Completed in 1905, Millpond has provided respite and a connection to the outdoors for noteworthy leaders in business, government, politics, faith, and the arts. At its core, however, Millpond has and always will be a place for family and friends to enjoy each other's company and make memories and connections that last a lifetime.
In the late 1800's Thomasville, Georgia was celebrated as one of the most fashionable places in the world to visit, voted "Best Winter Resort" on three continents by Harper's Magazine in 1898. During this Victorian era, many wealthy travelers came South by rail to enjoy the mild winter climate and the "pine infused" air. Attracted to the genteel sporting life centered around the pursuit of wild bobwhite quail, the area quickly became known for its inviting climate, beautiful architecture, and welcoming hospitality.
Millpond Plantation was built by Jeptha Homer Wade II on land he began acquiring near downtown Thomasville, Georgia, in 1903. By 1910 Wade, a Cleveland, Ohio native, had acquired more than 10,000 acres for his winter retreat. After its completion in 1905, the Atlanta Journal Constitution named Millpond the "Third Handsomest Place in the Entire South."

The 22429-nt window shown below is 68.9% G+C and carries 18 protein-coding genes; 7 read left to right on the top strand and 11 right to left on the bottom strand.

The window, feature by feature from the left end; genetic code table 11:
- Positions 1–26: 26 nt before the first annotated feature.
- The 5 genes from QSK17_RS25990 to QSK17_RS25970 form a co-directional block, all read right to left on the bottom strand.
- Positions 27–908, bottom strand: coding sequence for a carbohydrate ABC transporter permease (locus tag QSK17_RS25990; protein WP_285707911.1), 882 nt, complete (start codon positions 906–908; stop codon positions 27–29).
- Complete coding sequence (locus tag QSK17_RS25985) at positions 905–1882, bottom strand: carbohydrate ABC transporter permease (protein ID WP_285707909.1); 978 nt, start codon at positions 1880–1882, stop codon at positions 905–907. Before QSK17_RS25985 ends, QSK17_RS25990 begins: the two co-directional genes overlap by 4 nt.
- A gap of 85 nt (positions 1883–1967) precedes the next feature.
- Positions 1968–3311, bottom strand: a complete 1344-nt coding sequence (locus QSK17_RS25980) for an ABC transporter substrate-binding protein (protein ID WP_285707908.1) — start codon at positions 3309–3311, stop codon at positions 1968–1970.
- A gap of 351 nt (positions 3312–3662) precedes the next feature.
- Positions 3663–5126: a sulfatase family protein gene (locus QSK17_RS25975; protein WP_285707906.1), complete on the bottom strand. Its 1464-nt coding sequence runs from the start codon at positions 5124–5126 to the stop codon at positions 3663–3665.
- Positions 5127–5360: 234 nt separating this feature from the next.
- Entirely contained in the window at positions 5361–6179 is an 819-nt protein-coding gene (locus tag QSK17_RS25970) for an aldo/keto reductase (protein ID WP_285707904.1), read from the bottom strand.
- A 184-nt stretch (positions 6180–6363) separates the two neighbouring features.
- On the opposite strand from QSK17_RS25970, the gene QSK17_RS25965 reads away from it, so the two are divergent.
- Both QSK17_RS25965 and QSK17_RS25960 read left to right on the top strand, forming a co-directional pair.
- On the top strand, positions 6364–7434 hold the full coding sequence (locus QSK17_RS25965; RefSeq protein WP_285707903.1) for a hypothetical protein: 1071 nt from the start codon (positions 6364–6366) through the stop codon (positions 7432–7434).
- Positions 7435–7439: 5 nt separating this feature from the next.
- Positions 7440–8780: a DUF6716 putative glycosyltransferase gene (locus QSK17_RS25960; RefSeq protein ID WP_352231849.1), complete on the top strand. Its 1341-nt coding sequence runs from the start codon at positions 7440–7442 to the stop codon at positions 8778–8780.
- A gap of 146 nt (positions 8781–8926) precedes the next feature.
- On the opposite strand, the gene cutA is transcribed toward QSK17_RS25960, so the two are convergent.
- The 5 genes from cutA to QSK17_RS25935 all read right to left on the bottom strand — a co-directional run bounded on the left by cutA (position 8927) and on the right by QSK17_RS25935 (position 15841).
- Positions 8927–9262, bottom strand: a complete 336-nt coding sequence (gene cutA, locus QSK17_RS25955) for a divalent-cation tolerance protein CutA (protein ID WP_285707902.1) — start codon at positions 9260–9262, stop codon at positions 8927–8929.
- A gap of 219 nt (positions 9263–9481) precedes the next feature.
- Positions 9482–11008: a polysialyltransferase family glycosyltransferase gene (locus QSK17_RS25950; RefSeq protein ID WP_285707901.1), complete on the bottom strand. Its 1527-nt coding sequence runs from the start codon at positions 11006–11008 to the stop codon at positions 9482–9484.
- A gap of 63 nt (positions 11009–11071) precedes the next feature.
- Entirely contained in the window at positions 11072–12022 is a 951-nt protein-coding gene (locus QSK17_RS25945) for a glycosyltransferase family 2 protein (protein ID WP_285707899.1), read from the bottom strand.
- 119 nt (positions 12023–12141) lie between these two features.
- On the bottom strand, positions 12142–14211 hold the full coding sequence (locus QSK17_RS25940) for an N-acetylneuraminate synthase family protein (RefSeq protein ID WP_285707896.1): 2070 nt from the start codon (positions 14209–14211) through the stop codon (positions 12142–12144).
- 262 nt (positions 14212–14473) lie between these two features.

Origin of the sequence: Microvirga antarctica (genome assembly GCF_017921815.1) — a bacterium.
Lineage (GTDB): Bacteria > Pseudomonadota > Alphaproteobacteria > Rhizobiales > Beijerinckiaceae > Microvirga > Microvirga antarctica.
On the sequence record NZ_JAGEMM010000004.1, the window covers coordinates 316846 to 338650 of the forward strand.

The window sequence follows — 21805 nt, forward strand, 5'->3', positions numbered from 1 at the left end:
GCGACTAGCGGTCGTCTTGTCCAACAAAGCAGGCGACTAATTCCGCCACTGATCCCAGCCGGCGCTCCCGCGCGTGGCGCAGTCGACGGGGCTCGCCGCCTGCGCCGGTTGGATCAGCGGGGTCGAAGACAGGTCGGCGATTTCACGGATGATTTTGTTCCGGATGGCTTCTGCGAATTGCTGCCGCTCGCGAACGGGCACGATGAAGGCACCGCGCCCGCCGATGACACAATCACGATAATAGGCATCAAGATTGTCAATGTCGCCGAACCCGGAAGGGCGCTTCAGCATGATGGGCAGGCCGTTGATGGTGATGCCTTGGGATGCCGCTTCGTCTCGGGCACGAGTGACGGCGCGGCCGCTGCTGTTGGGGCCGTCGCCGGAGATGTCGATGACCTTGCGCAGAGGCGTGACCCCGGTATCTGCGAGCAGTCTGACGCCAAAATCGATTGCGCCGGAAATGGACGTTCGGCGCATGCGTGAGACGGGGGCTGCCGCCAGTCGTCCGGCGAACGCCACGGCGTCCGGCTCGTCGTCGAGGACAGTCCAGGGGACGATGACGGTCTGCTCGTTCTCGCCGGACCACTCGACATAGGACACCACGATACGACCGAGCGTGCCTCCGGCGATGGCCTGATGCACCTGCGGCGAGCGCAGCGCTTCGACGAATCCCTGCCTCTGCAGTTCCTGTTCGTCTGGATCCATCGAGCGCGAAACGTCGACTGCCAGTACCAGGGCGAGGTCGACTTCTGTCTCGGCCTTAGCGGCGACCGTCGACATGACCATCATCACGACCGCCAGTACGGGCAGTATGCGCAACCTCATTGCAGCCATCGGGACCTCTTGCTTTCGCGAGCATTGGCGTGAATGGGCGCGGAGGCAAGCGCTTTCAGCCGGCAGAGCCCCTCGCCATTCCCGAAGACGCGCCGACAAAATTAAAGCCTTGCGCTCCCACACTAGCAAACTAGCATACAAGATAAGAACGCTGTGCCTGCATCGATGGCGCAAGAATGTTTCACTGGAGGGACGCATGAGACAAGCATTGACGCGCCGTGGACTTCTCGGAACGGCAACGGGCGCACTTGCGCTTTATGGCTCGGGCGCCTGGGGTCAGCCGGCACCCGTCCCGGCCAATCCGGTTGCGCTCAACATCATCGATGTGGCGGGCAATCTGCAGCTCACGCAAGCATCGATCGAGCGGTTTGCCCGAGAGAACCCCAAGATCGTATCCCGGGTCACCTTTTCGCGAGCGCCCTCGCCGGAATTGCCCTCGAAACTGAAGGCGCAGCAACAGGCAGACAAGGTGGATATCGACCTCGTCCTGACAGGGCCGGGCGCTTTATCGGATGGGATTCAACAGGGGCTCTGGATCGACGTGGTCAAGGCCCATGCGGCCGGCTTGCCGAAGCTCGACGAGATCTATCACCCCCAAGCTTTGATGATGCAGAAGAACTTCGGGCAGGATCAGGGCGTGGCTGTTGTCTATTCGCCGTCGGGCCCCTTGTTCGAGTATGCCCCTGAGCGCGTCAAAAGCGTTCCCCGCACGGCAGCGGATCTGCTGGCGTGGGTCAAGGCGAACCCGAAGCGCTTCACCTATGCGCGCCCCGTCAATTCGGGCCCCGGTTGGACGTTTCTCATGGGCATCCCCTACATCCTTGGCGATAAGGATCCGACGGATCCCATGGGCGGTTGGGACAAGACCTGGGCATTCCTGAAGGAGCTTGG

Wade was a financier and philanthropist who served as an executive in more than forty companies including railways, mining companies, manufacturing firms, and banks. Wade and his family made a significant impact on his hometown of Cleveland including the establishment of the Cleveland Museum of Art and Wade Park. Wade was the grandson of Jeptha Homer Wade who was a financier and telegraph pioneer as a founder and president of Western Union.
Today, the property remains under the stewardship of some of Wade's descendants and is being used and enjoyed by the sixth generation of the family. The property has been on the National Register of Historic Places since 1976.